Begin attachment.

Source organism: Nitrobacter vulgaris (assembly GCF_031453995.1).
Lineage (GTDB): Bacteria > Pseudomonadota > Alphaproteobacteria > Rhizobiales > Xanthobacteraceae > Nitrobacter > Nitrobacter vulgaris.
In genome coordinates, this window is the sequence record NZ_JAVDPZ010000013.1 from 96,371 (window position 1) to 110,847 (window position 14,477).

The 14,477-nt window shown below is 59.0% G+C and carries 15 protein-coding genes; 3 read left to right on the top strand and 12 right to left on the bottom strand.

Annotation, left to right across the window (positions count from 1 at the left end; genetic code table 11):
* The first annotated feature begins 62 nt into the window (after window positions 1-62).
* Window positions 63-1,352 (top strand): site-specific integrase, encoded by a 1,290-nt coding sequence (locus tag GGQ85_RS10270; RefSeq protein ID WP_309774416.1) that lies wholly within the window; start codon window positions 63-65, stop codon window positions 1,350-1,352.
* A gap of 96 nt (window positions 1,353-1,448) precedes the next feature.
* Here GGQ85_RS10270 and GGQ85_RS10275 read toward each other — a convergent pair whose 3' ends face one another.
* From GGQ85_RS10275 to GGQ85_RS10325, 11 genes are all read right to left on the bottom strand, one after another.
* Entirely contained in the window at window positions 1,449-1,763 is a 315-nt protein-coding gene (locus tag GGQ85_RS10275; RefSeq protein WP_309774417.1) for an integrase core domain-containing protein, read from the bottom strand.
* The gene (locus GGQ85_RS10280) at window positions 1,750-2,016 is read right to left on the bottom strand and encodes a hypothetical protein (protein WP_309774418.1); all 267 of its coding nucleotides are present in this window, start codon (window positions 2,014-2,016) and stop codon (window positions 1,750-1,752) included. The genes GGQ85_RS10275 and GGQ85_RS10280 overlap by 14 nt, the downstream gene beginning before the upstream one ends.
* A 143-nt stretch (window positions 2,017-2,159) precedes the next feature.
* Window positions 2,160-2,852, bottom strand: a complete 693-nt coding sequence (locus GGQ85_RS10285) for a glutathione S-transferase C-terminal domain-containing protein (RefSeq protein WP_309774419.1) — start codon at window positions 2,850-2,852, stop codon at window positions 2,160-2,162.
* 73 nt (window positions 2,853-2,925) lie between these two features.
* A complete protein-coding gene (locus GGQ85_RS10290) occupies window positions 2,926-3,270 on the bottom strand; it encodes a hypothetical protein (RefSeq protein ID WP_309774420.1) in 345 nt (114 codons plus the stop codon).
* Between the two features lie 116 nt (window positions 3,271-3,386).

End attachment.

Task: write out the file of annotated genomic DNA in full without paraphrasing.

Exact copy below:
Source organism: Nitrobacter vulgaris (assembly GCF_031453995.1).
Lineage (GTDB): Bacteria > Pseudomonadota > Alphaproteobacteria > Rhizobiales > Xanthobacteraceae > Nitrobacter > Nitrobacter vulgaris.
In genome coordinates, this window is the sequence record NZ_JAVDPZ010000013.1 from 96,371 (window position 1) to 110,847 (window position 14,477).

The 14,477-nt window shown below is 59.0% G+C and carries 15 protein-coding genes; 3 read left to right on the top strand and 12 right to left on the bottom strand.

Annotation, left to right across the window (positions count from 1 at the left end; genetic code table 11):
* The first annotated feature begins 62 nt into the window (after window positions 1-62).
* Window positions 63-1,352 (top strand): site-specific integrase, encoded by a 1,290-nt coding sequence (locus tag GGQ85_RS10270; RefSeq protein ID WP_309774416.1) that lies wholly within the window; start codon window positions 63-65, stop codon window positions 1,350-1,352.
* A gap of 96 nt (window positions 1,353-1,448) precedes the next feature.
* Here GGQ85_RS10270 and GGQ85_RS10275 read toward each other — a convergent pair whose 3' ends face one another.
* From GGQ85_RS10275 to GGQ85_RS10325, 11 genes are all read right to left on the bottom strand, one after another.
* Entirely contained in the window at window positions 1,449-1,763 is a 315-nt protein-coding gene (locus tag GGQ85_RS10275; RefSeq protein WP_309774417.1) for an integrase core domain-containing protein, read from the bottom strand.
* The gene (locus GGQ85_RS10280) at window positions 1,750-2,016 is read right to left on the bottom strand and encodes a hypothetical protein (protein WP_309774418.1); all 267 of its coding nucleotides are present in this window, start codon (window positions 2,014-2,016) and stop codon (window positions 1,750-1,752) included. The genes GGQ85_RS10275 and GGQ85_RS10280 overlap by 14 nt, the downstream gene beginning before the upstream one ends.
* A 143-nt stretch (window positions 2,017-2,159) precedes the next feature.
* Window positions 2,160-2,852, bottom strand: a complete 693-nt coding sequence (locus GGQ85_RS10285) for a glutathione S-transferase C-terminal domain-containing protein (RefSeq protein WP_309774419.1) — start codon at window positions 2,850-2,852, stop codon at window positions 2,160-2,162.
* 73 nt (window positions 2,853-2,925) lie between these two features.
* A complete protein-coding gene (locus GGQ85_RS10290) occupies window positions 2,926-3,270 on the bottom strand; it encodes a hypothetical protein (RefSeq protein ID WP_309774420.1) in 345 nt (114 codons plus the stop codon).
* Between the two features lie 116 nt (window positions 3,271-3,386).